It’s time to part ways with practices that suck the productivity out of our workday.
So let’s consider asynchronous stand-ups.
Traditional work schedules don’t account for the natural ebb and flow of human energy, let alone the strain of managing personal lives alongside work commitments. Asynchronous stand-ups check a lot of boxes for the modern workforce.
Where Asynchronous Stand-ups Shine
1. Universal Participation: Time zones become irrelevant. Whether you’re dialling in from Tokyo or Texas, you have an equal seat at the virtual table.
2. Your Pace, Your Place: These stand-ups play by your rules, allowing you to time your updates according to your personal work rhythm, not the other way around.
3. Efficiency: Bid farewell to meetings that drag on and interrupt your flow state. Asynchronous stand-ups are short and to the point.
4. Documented Progress: Think of it as an automatic diary of team updates. No need to chase minutes or compile reports; it’s all there.
5. Quality Over Quantity: The chance to craft your update promotes clear and concise communication, rather than on-the-spot, often incoherent chatter.
However, relying solely on asynchronous standups might not address all the complexities of collaboration effectively.
In the current landscape, artificial intelligence stands prepared to seamlessly integrate into your existing communication tools. It can adeptly monitor and comprehend your projects and objectives, capturing the essence of decisions and activities that mold them.
Unlike humans, who grapple with the inability to retain every detail and extract the pertinent elements, AI remains unhindered by these constraints. Our memory is finite, we lose sight of our goals, overlook occurrences, all due to the limitations of time.
AI, on the other hand, operates outside of these confines, positioning it as a far superior contender to succinctly summarise daily events or provide insights into ongoing matters.
Getting Asynchronous Stand-ups Right
Asynchronous stand-ups work when everyone’s on the same page about how to do them at your organisation. Always ensure everyone understands what’s expected of them, and how to go about their asynchronous stand-up.
- Stay Consistent: Insist on a clear format that focusses on completed tasks, work in progress, and any roadblocks.
- Flag for Follow-up: Asynchronous doesn’t mean antisocial. Urgent matters should be highlighted for immediate attention. A virtual pow-wow can still happen if needed.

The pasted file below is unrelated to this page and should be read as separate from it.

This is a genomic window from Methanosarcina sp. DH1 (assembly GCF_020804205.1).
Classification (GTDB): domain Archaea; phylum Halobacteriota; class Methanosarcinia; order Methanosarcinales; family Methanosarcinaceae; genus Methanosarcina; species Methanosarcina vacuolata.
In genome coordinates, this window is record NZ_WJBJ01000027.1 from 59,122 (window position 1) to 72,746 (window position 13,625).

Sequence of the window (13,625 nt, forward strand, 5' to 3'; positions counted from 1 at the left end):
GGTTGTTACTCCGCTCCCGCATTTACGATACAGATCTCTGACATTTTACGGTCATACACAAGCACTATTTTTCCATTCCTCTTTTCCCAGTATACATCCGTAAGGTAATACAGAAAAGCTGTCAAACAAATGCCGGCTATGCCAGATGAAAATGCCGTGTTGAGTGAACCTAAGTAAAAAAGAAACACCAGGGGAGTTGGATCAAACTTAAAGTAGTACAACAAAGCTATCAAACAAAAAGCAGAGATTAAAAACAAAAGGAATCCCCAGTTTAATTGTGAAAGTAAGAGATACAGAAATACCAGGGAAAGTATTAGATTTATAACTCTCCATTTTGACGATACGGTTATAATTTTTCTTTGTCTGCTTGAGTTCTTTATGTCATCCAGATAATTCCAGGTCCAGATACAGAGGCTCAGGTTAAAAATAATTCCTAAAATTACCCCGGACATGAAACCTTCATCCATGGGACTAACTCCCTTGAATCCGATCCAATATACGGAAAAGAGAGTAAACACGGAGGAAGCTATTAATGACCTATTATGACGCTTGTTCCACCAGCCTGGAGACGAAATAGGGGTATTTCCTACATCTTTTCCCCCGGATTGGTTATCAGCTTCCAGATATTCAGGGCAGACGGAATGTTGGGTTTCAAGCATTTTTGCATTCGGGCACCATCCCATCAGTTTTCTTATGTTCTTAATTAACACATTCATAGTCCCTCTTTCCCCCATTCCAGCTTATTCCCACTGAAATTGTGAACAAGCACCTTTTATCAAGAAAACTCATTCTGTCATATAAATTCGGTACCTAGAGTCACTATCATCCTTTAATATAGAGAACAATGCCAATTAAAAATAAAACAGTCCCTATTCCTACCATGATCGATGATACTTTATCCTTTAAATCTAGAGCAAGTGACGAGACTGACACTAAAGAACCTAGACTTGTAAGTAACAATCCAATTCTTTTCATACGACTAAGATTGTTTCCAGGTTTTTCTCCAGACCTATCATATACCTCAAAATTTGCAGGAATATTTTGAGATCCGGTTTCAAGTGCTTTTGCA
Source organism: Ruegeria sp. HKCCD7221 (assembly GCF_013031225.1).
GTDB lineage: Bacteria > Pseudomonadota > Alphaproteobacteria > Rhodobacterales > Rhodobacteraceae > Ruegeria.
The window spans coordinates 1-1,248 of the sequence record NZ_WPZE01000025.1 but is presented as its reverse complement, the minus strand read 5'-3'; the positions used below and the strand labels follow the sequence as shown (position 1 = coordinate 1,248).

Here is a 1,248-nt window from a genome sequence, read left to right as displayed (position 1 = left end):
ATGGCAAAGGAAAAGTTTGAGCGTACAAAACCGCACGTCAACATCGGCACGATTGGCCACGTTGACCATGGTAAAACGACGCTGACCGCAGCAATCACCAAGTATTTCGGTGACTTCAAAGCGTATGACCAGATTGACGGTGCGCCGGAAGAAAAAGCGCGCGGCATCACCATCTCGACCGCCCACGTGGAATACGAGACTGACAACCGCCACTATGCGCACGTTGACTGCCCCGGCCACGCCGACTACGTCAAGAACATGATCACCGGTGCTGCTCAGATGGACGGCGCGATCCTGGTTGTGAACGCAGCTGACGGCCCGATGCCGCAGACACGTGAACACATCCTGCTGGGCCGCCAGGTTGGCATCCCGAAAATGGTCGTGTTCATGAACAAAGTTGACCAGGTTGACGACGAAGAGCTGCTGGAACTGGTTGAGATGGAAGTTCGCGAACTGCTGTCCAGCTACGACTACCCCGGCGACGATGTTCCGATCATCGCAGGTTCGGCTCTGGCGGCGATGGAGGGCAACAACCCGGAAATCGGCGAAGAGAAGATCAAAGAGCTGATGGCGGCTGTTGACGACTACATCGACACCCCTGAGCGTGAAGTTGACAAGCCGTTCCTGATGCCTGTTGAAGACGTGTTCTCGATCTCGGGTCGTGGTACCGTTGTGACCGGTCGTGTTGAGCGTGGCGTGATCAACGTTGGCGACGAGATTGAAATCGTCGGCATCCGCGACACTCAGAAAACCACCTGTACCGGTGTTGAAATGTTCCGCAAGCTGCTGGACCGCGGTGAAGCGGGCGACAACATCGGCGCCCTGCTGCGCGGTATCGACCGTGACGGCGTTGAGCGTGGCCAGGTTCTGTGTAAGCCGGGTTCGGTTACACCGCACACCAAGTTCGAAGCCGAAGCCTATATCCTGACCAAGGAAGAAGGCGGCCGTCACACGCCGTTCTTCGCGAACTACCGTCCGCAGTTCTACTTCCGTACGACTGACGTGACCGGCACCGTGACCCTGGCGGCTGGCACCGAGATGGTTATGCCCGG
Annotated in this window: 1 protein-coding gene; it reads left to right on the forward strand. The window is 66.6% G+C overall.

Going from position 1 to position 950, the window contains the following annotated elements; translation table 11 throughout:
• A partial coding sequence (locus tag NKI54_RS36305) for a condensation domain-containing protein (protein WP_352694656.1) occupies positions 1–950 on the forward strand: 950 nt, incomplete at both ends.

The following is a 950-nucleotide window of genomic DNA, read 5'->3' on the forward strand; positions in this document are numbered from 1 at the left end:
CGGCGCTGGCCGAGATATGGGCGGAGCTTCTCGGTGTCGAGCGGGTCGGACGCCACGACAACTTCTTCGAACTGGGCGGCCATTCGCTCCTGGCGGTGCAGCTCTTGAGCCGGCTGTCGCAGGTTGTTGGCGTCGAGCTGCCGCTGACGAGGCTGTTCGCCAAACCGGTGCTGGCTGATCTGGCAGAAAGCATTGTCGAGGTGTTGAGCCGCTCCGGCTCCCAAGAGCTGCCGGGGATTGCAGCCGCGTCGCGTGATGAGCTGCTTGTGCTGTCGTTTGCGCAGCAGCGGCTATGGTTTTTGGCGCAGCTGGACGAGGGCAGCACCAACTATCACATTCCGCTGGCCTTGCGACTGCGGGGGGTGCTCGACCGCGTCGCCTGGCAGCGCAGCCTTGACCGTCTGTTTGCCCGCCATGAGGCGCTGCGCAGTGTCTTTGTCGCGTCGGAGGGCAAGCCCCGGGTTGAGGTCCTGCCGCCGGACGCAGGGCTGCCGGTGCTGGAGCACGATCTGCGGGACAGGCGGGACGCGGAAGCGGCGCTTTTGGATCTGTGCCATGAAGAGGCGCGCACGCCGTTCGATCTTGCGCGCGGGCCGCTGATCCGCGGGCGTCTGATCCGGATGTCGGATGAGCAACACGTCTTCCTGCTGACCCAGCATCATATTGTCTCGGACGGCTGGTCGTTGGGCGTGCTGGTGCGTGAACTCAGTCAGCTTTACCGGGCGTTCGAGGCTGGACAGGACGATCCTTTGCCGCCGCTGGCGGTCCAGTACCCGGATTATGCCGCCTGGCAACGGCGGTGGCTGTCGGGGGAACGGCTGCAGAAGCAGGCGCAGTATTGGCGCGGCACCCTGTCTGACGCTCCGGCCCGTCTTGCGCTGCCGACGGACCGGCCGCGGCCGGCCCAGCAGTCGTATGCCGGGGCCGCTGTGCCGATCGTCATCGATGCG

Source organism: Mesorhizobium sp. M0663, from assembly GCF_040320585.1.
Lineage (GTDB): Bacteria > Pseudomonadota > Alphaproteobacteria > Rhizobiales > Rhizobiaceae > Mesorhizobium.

- Time Frames Matter: Establish a window within which all updates and responses should be posted to maintain momentum.
- Clear Paths for Emergencies: Identify a procedure for raising and addressing urgent issues promptly.
Making AI alternatives work
Human memory has its limitations. We’re bound to forget, overlook, or downright miss out on crucial updates. AI doesn’t share these shortcomings.
To make the most out of this tool, just stick to some collaboration fundamentals:
- Open Dialogue: Transparency is key. Holding the majority of discussions in private channels or direct messages is generally not advisable unless there’s a specific reason like confidentiality concerns or data protection.
- Use Your Tools Effectively: Whether it’s crafting well-structured Git commits, keeping your Jira boards current, or meticulously documenting workflows in Notion, encourage correct tool usage across the board. The beauty of AI is its ability to draw smart conclusions from the data it’s given.
By actively participating in an AI-enhanced asynchronous stand-up, your team stands to gain significantly. AI tools can highlight important activities and provide clear answers to any queries about ongoing projects.
Stepsize AI supports and supplements your Agile process by observing everything happening in your issue tracker for you.
Right now, it works with Jira and Linear, with more tools supported soon.
It uses what it observes to create weekly updates which you can use to keep your team and stakeholders in the loop without lifting a finger.
The result is effortless weekly reports with the perfect amount of context and detail.
It reflects on your activity and delivers insights humans often don’t spot, like risks or opportunities. Plus, it can answer questions about your activity so you don’t need to take your colleagues out of their flow.
It’ll come complete with data about your velocity, completion rates and resource allocation, so you don’t have to trawl through your tools to compile the report manually.
It’s security first, too. That means your data is protected by 256-bit encryption, and never trains any AI model, anywhere. You’re in control.
I may be biased, but I’ve already seen the incredible impact of this AI on software organisations — it’s been a substantial driver in creating alignment, boosting productivity, cutting meetings and more.
Check out Stepsize AI here. Your first update is free, and can be set up in a few clicks.